Torchlight Procession: Edinburgh 2016

“I’m going to take a shot and label it One Hour Later,” I joked as I lifted my camera over the chattering, shuffling crowd. I nervously glanced at my friend, an international student studying in Glasgow, to see if my wry humour was helping break up the wait. I knew we’d have to stand around a bit between getting our ticket, then our torch and finding a good spot in the torchlight procession… but I’d imagined an hour of relaxed banter interluded by munching savoury, greasy food in the comfort of a booth in one of the many pubs lining the Royal Mile of Edinburgh. Like last year. As a newly minted veteran I’d felt prepared. But this event was a whole different beast altogether.

First off, here! A fun video to bring you into the spirit of the event!

Now the commentary

Growing up I frequently attended events that were run annually. I’ve seen these occasions evolve: I’ve seen them dig up space to expand parking, I’ve seen them revamp ticketing techniques to smooth entry and I’ve seen them change location to fit growing crowds.

Growth happens and it’s good! It’s nice for places to want to include all their new visitors. It’s great they take pride in their events!

However, I’ve also been squeezed into horrifically overrun events and let me tell you, it’s no fun for anyone. In Chang Mai for example, I attended the largely promoted, mystical Yeepeng International event which features floating lanterns. Was it amazing to see? YES. Did I wish I’d learned a lot more about other’s previous experiences of the aftermath? HECK YES. I’d have packed a picnic.

When it was all over and the twinkling lights were fading from our eyes the crowd found itself thrown back to earth and pointed to a narrow channel labeled the exit. As you may well have experienced yourself, when you have thousands of impatient people shuffling down a narrow canal road things get tight fast.

“There was one point where I was literally mashed in a group and I feared my camera was going to be crushed by the weight,” I previously wrote of the Yeepeng event.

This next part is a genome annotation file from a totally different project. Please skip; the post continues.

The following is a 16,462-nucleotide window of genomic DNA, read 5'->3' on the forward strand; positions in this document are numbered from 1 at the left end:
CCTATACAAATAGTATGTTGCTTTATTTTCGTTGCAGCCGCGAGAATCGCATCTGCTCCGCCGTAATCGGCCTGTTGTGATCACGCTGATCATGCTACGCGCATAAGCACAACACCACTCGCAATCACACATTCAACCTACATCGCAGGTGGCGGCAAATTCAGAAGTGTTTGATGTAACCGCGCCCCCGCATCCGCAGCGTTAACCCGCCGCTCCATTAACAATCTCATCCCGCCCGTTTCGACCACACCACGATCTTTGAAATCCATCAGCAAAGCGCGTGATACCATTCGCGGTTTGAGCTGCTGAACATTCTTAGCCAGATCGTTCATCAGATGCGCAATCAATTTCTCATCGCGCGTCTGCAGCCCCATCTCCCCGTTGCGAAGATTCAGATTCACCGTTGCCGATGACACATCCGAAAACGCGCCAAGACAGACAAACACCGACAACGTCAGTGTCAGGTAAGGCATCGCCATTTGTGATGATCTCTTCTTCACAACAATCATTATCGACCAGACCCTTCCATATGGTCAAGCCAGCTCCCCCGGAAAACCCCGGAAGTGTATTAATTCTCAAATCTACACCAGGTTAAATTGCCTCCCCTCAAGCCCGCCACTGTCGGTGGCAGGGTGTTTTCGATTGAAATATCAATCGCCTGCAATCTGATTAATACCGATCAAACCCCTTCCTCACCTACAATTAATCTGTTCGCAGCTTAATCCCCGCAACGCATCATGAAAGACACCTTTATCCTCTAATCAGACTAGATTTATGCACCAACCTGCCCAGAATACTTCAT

I never thought I’d find myself in such a hard-pressed position ever again. I’d become largely allergic to massive crowds. And yet. There we were in Edinburgh, navigating a choke-point in the gates to go from the ticket office, around the tail of the slotted procession, to the torch booths. Wide eyes abounded as people looked at each other’s noses in romantically close proximity. Tango-lines of friends and families wiggled their way back and forth across the crowd. My friend and I were short so J was the beacon in a mass of beacons.

During last year’s torchlight procession J and I documented our running commentary of the experience. We talked about our delicious late lunch between picking up our tickets and getting our torches. We commented on the “very long windy, windy line” for the torches, but were in high spirits upon receiving them. Then we joked our way through the (also long) wait, set off and amazingly found ourselves winding up Calton (Ccchhutttlllee) Hill. We later discovered we’d joined the line relatively early and made it into the first section. When we descended Calton Hill later we were greeted by a sea of people who hadn’t been allowed up due to numbers.

This time we came early to ensure an equally good spot and found ourselves drowning in people, settled in the middle-front area of the procession, an hour and a half late to start, stuck at the bottom of Calton Hill (still a good view though) and barely walking up before the fireworks began. I’m pretty sure the fireworks were set off later than scheduled, but a good chunk of the tail-end of the procession still missed them.

Change can be good, but this wasn’t

A few things appeared to be different this year:

  • More people were picking up their reserved tickets that evening (us among them since last year went so smoothly)
  • The parade pen (where people were being channeled and held for the start) was set up between the ticket office and the torch booths
  • The parade pen was not a zig-zag, but instead a long line

The first problem — the mass of people trying to pick up their tickets — was a situation my posse could have avoided by picking up our tickets days earlier, fair enough. That’s not the event’s fault-ish. Despite being long the line for tickets kept trudging along and we got through relatively quickly and smoothly. I personally think they should email or mail the tickets (and newly added wristbands) to participants in the future to avoid shoving people through the ticket office though.

J’s comment was that the dropping-through-in-person technique was to ensure participants had authentic wristbands and tickets, but people cut through the barriers and joined the procession at random points anyway so this wasn’t really a dissuasion in my opinion. Another point from J was that the organisers were avoiding possible post strikes. Does the UK post strike with such frequency????